In current times, it’s no secret that digital devices and online data are constantly at risk. However, The Washington Post recently reported serious numbers from security firm Sitelock, revealing that “the typical small business website is attacked 44 times a day and software ‘bots’ are visiting these sites globally an average of 152 million times a week.”
Numbers like these are growing and likely contribute to statements from Ayman El Tarabishy, executive director of the International Council for Small Business and a professor of management at George Washington University’s School of Business.
In an interview with Chad Brooks on Business.com, Tarabishy confirms that artificial intelligence (AI) for small businesses is a definite must-have, which “not only saves costs but may be more secure (cyber security), provide improved seamless integration and allow for remote access.”
“Cybersecurity is now the No. 1 concern for SMBs,” says Tarabishy. “The saying goes, “an ounce of prevention is worth a pound of cure.” It is imperative that safety and privacy protection must be core component of an SMB technology strategy.”
Using new forms of AI technology, small businesses can protect themselves from cyberthreats and data breaches, and simultaneously increase productivity and efficiency. This is where AI and small businesses collide.
Cybersecurity is obviously no joke, with firms such as Cybersecurity Ventures predicting that cybercrime damages will cost the world $6 trillion annually by 2021.
Unfortunately, this is because of how ineffective old security measures have become. Add into that the fact that approximately 84 percent of cybersecurity incidents are attributable to human error, and you have the perfect recipe for a failing industry.
Fortunately, AI offers an answer to this mounting problem. ESG research has scared up these data points on AI-based cybersecurity adoption, published via CSO Online:
- 29 percent of respondents want to use AI-based cybersecurity technology to accelerate incident detection. In many cases, this means doing a better job of curating, correlating, and enriching high-volume security alerts to piece together a cohesive incident detection story across disparate tools.
- 27 percent want to use AI-based cybersecurity technology to accelerate incident response. This means improving operations, prioritizing the right incidents, and even automating remediation tasks.
- 24 percent want to use AI-based cybersecurity technology to help their organization better identify and communicate risk to the business. In this case, AI is used to sort through mountains of software vulnerabilities, configuration errors, and threat intelligence to isolate high-risk situations that call for immediate attention.
- 22 percent want to use AI-based cybersecurity technology to gain a better understanding of cybersecurity situational awareness. In other words, CISOs want AI in the mix to give them a unified view of security status across the network.
As this technology becomes more attainable, more small businesses are going to wonder how they ever got along without it. For small businesses that have already suffered a debilitating security or data breach, just remember to get back on the horse. There’s an art to recovery after small business failure.
The Power of Big Data
Businesses large and small are wrangling big data, with the understanding that analysis will lead to fantastic results. Any business that isn’t tapped into this market yet risks being left behind.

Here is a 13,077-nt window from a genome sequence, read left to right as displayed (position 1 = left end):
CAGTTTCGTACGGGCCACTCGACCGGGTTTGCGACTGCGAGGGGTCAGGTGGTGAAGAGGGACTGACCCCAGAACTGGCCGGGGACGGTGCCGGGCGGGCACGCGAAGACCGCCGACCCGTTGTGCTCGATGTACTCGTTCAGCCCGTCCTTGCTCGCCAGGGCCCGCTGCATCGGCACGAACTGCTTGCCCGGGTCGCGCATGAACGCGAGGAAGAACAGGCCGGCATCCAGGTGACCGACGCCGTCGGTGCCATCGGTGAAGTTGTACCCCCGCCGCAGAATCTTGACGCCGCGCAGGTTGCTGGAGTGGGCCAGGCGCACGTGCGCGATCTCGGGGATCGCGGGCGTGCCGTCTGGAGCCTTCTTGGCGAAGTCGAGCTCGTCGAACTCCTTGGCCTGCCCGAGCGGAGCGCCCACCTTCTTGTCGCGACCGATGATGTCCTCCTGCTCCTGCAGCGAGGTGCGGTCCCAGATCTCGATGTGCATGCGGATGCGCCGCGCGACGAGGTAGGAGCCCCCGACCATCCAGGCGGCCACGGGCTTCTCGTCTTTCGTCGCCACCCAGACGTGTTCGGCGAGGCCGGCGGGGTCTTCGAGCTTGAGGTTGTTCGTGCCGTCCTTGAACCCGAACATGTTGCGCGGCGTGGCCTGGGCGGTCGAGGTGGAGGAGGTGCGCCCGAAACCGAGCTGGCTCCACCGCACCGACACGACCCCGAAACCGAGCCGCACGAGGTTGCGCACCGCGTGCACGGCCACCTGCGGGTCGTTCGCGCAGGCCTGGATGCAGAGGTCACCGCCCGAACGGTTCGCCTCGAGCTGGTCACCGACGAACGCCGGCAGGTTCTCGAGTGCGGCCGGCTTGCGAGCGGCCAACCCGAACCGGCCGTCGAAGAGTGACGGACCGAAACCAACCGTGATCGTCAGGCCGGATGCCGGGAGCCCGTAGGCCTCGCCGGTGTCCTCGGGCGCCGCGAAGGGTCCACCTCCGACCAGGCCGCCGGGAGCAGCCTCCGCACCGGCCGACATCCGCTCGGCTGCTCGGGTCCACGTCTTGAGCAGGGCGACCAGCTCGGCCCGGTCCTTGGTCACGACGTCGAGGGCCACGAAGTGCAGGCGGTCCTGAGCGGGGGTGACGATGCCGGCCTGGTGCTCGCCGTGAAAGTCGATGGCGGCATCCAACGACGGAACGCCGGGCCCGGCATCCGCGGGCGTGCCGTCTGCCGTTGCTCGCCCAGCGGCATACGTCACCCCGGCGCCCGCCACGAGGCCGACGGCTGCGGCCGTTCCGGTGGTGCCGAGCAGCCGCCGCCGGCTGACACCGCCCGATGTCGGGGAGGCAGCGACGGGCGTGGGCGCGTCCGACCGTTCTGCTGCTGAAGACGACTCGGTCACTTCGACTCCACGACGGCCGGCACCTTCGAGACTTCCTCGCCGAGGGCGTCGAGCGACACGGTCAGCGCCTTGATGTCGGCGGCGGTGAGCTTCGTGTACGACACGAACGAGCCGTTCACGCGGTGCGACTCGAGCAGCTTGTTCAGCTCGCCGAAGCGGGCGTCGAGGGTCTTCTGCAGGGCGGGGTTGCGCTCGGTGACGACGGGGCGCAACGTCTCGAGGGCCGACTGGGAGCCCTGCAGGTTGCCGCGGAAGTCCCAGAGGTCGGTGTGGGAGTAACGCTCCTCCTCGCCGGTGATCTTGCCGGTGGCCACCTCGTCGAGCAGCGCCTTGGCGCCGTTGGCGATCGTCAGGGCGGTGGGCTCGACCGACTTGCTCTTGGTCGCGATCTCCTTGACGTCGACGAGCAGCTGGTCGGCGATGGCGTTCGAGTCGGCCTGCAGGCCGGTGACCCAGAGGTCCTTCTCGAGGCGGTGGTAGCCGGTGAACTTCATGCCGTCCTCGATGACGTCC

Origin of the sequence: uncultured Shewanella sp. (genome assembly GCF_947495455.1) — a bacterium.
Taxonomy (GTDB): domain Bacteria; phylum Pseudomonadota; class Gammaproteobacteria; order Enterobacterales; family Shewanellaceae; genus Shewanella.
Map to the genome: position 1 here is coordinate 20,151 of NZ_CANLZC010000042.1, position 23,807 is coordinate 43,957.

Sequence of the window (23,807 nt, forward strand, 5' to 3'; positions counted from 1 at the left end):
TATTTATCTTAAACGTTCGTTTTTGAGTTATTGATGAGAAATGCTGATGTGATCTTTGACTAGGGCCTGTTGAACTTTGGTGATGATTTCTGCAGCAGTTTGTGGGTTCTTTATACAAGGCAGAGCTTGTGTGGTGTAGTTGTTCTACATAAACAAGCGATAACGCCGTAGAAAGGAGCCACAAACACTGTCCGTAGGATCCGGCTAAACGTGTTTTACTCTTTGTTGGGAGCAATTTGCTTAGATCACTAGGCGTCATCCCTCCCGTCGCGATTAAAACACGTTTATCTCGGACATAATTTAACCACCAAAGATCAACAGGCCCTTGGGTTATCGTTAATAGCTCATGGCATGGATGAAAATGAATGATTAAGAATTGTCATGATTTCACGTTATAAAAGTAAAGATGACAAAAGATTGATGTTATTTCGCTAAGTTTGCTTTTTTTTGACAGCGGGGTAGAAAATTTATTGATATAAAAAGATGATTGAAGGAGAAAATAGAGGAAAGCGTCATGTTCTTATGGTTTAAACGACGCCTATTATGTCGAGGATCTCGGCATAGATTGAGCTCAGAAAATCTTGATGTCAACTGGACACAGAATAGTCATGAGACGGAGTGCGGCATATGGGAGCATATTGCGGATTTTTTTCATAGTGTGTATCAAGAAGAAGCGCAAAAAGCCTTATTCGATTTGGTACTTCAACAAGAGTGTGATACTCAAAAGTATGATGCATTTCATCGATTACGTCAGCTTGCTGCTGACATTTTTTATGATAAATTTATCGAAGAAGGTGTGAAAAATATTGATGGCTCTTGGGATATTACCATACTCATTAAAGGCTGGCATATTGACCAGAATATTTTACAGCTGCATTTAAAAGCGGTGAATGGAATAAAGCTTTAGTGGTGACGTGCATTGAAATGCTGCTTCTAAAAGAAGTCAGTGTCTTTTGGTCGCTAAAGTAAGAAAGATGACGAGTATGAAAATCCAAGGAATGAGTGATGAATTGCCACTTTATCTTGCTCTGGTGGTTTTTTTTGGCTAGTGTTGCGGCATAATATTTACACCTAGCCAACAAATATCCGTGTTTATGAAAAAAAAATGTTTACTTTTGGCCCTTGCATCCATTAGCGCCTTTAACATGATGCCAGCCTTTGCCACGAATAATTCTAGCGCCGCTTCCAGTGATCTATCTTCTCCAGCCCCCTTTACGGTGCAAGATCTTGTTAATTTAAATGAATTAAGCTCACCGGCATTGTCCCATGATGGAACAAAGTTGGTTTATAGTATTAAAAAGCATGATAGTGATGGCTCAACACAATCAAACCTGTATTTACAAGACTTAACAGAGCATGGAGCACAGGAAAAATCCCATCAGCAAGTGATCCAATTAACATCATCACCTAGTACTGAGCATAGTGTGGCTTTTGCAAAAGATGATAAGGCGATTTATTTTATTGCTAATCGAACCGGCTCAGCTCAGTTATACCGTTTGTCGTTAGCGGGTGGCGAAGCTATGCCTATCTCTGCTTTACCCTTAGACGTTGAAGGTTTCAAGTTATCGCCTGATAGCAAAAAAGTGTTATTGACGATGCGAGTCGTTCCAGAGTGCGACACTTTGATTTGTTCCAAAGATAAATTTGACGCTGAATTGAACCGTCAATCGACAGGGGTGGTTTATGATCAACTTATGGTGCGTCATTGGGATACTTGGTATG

The reason that AI and big data so commonly go together nowadays is that the mass of data out there is simply too voluminous for human combing and analysis. AI can find patterns that would take IT people years to suss out.
InsideBigData (IBD) lists four ways that AI-powered big data insights can empower your business:
- Increasing customer insight: Whether using public data sets or privately acquired marketing data, you can derive a lot of information about what your customers want, don’t want, expect, and more.
- Creating a more personalized strategy: The way that IBD puts it, “your analytics goals should be based on the movements you want site visitors to take … Obviously, this goes beyond looking for hits on your site. You should consider specific goal-focused questions, before finalizing any key performance indicators.” For example, they ask if you’re trying to get visitors to buy a specific product or download specific content. Use your analytics to achieve these goals.
- Embracing quick thinking: AI-insights can help to analyze and make adjustments to your business and operations nearly immediately. What used to take weeks and months of planning now can literally occur overnight.
- Collaborating and growing as a team: This one isn’t as related to AI, but hosting your data on the cloud can allow team members within and outside of your company alike to work and access information remotely.
Just because it’s called “big” data doesn’t mean it isn’t for small business. Analyze this transformative approach before you’re left behind.
When we think of automation, a lot of times we think about robots putting together cars on the Ford production line. While this is a form of automation, for small businesses it’s more about software than hardware.
Chatbots are one example of widespread automation that’s gaining a lot of traction. Other examples include AI-based accounting and invoicing operations, as well as automated mailing and marketing tools.
Here’s a list of 10 tools that can help automate a small business, as published by Entrepreneur.com.
Remember: It’s not easy adapting to new technology — but it’s absolutely necessary. The rate at which technology moves makes this a constant challenge but is also the driving reason behind that necessity. If you don’t get with the technological times, you’ll get left behind in a world that moves fast. Don’t be that business, and look into solutions that will lead you through the future.